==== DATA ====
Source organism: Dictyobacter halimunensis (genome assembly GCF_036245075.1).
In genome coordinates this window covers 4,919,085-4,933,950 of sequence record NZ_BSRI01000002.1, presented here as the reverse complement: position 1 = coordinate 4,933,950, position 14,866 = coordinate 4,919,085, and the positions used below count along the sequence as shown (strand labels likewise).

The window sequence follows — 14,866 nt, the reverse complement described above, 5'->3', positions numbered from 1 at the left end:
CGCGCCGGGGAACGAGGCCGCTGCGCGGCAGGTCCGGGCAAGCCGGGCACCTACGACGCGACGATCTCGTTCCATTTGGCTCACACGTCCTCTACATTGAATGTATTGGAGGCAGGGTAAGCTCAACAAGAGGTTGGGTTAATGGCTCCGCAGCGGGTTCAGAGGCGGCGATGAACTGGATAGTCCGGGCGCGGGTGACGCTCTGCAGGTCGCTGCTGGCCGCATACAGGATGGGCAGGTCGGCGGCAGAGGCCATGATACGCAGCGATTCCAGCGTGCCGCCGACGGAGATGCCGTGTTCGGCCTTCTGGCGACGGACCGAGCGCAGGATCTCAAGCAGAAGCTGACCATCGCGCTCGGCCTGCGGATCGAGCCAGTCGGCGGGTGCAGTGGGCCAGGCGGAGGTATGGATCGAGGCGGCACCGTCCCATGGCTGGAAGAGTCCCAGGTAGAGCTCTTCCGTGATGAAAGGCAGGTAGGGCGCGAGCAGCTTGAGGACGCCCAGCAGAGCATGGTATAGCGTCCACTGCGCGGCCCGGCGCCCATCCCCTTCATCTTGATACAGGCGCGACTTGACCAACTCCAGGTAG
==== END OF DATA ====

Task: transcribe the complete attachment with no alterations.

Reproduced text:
Source organism: Dictyobacter halimunensis (genome assembly GCF_036245075.1).
In genome coordinates this window covers 4,919,085-4,933,950 of sequence record NZ_BSRI01000002.1, presented here as the reverse complement: position 1 = coordinate 4,933,950, position 14,866 = coordinate 4,919,085, and the positions used below count along the sequence as shown (strand labels likewise).

The window sequence follows — 14,866 nt, the reverse complement described above, 5'->3', positions numbered from 1 at the left end:
CGCGCCGGGGAACGAGGCCGCTGCGCGGCAGGTCCGGGCAAGCCGGGCACCTACGACGCGACGATCTCGTTCCATTTGGCTCACACGTCCTCTACATTGAATGTATTGGAGGCAGGGTAAGCTCAACAAGAGGTTGGGTTAATGGCTCCGCAGCGGGTTCAGAGGCGGCGATGAACTGGATAGTCCGGGCGCGGGTGACGCTCTGCAGGTCGCTGCTGGCCGCATACAGGATGGGCAGGTCGGCGGCAGAGGCCATGATACGCAGCGATTCCAGCGTGCCGCCGACGGAGATGCCGTGTTCGGCCTTCTGGCGACGGACCGAGCGCAGGATCTCAAGCAGAAGCTGACCATCGCGCTCGGCCTGCGGATCGAGCCAGTCGGCGGGTGCAGTGGGCCAGGCGGAGGTATGGATCGAGGCGGCACCGTCCCATGGCTGGAAGAGTCCCAGGTAGAGCTCTTCCGTGATGAAAGGCAGGTAGGGCGCGAGCAGCTTGAGGACGCCCAGCAGAGCATGGTATAGCGTCCACTGCGCGGCCCGGCGCCCATCCCCTTCATCTTGATACAGGCGCGACTTGACCAACTCCAGGTAG